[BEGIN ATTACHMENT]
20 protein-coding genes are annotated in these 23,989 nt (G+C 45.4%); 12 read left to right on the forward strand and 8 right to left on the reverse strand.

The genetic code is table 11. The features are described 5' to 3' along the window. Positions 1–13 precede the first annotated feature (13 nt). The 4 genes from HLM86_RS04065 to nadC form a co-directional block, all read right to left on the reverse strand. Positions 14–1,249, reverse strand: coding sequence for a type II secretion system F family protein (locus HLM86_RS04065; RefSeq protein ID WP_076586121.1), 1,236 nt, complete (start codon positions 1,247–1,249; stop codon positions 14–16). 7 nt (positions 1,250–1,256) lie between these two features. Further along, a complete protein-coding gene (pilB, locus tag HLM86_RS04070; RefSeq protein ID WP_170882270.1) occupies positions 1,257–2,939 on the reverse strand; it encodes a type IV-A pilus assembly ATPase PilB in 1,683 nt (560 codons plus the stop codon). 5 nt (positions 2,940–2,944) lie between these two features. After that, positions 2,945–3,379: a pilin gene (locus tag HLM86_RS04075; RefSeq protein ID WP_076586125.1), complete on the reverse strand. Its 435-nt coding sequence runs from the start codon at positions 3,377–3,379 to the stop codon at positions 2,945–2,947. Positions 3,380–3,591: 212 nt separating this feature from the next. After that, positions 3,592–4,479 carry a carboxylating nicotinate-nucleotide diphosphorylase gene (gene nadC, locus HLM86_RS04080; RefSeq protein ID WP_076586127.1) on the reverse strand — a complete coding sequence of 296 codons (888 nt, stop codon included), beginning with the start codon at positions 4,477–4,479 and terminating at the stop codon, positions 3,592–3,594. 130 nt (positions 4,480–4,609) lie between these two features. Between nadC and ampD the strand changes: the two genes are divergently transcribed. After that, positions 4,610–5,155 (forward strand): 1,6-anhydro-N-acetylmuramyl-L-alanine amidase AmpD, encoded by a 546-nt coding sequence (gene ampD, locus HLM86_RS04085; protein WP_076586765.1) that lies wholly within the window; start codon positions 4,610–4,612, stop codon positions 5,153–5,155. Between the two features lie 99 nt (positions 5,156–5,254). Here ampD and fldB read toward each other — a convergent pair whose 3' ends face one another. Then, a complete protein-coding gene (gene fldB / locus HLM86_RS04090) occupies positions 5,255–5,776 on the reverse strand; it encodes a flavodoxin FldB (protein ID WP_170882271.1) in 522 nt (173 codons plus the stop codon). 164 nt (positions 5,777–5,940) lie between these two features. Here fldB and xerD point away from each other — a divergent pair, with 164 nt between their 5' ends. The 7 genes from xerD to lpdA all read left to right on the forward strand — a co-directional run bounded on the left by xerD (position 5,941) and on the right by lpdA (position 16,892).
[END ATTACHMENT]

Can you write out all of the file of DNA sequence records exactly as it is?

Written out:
20 protein-coding genes are annotated in these 23,989 nt (G+C 45.4%); 12 read left to right on the forward strand and 8 right to left on the reverse strand.

The genetic code is table 11. The features are described 5' to 3' along the window. Positions 1–13 precede the first annotated feature (13 nt). The 4 genes from HLM86_RS04065 to nadC form a co-directional block, all read right to left on the reverse strand. Positions 14–1,249, reverse strand: coding sequence for a type II secretion system F family protein (locus HLM86_RS04065; RefSeq protein ID WP_076586121.1), 1,236 nt, complete (start codon positions 1,247–1,249; stop codon positions 14–16). 7 nt (positions 1,250–1,256) lie between these two features. Further along, a complete protein-coding gene (pilB, locus tag HLM86_RS04070; RefSeq protein ID WP_170882270.1) occupies positions 1,257–2,939 on the reverse strand; it encodes a type IV-A pilus assembly ATPase PilB in 1,683 nt (560 codons plus the stop codon). 5 nt (positions 2,940–2,944) lie between these two features. After that, positions 2,945–3,379: a pilin gene (locus tag HLM86_RS04075; RefSeq protein ID WP_076586125.1), complete on the reverse strand. Its 435-nt coding sequence runs from the start codon at positions 3,377–3,379 to the stop codon at positions 2,945–2,947. Positions 3,380–3,591: 212 nt separating this feature from the next. After that, positions 3,592–4,479 carry a carboxylating nicotinate-nucleotide diphosphorylase gene (gene nadC, locus HLM86_RS04080; RefSeq protein ID WP_076586127.1) on the reverse strand — a complete coding sequence of 296 codons (888 nt, stop codon included), beginning with the start codon at positions 4,477–4,479 and terminating at the stop codon, positions 3,592–3,594. 130 nt (positions 4,480–4,609) lie between these two features. Between nadC and ampD the strand changes: the two genes are divergently transcribed. After that, positions 4,610–5,155 (forward strand): 1,6-anhydro-N-acetylmuramyl-L-alanine amidase AmpD, encoded by a 546-nt coding sequence (gene ampD, locus HLM86_RS04085; protein WP_076586765.1) that lies wholly within the window; start codon positions 4,610–4,612, stop codon positions 5,153–5,155. Between the two features lie 99 nt (positions 5,156–5,254). Here ampD and fldB read toward each other — a convergent pair whose 3' ends face one another. Then, a complete protein-coding gene (gene fldB / locus HLM86_RS04090) occupies positions 5,255–5,776 on the reverse strand; it encodes a flavodoxin FldB (protein ID WP_170882271.1) in 522 nt (173 codons plus the stop codon). 164 nt (positions 5,777–5,940) lie between these two features. Here fldB and xerD point away from each other — a divergent pair, with 164 nt between their 5' ends. The 7 genes from xerD to lpdA all read left to right on the forward strand — a co-directional run bounded on the left by xerD (position 5,941) and on the right by lpdA (position 16,892).